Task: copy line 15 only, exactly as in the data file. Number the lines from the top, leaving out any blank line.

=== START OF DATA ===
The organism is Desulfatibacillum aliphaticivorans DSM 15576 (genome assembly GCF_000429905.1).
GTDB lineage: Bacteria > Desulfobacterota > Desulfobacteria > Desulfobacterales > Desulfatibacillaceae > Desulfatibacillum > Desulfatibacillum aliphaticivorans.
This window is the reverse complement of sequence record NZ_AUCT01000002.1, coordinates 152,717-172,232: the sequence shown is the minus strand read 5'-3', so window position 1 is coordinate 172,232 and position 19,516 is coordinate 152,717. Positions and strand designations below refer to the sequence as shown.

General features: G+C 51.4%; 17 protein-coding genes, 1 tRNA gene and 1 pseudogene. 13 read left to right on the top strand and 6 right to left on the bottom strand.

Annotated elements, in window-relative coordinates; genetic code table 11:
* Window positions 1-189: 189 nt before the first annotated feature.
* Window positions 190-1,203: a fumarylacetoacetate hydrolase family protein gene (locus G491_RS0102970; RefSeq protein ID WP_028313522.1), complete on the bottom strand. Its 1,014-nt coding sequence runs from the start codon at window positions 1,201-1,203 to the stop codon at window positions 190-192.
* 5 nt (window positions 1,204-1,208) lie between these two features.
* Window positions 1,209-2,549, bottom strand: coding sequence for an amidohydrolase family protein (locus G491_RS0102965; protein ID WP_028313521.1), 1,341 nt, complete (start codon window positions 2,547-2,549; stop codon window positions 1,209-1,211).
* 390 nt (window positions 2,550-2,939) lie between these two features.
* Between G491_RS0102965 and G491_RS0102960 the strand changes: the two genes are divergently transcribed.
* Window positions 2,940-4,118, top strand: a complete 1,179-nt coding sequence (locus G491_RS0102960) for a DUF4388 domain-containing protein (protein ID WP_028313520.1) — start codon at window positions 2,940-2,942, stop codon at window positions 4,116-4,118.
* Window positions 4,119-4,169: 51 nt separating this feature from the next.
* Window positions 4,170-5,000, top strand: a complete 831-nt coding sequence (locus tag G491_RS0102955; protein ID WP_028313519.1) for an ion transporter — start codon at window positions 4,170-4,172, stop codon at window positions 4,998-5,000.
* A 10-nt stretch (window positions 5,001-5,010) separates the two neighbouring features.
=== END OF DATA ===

* A 10-nt stretch (window positions 5,001-5,010) separates the two neighbouring features.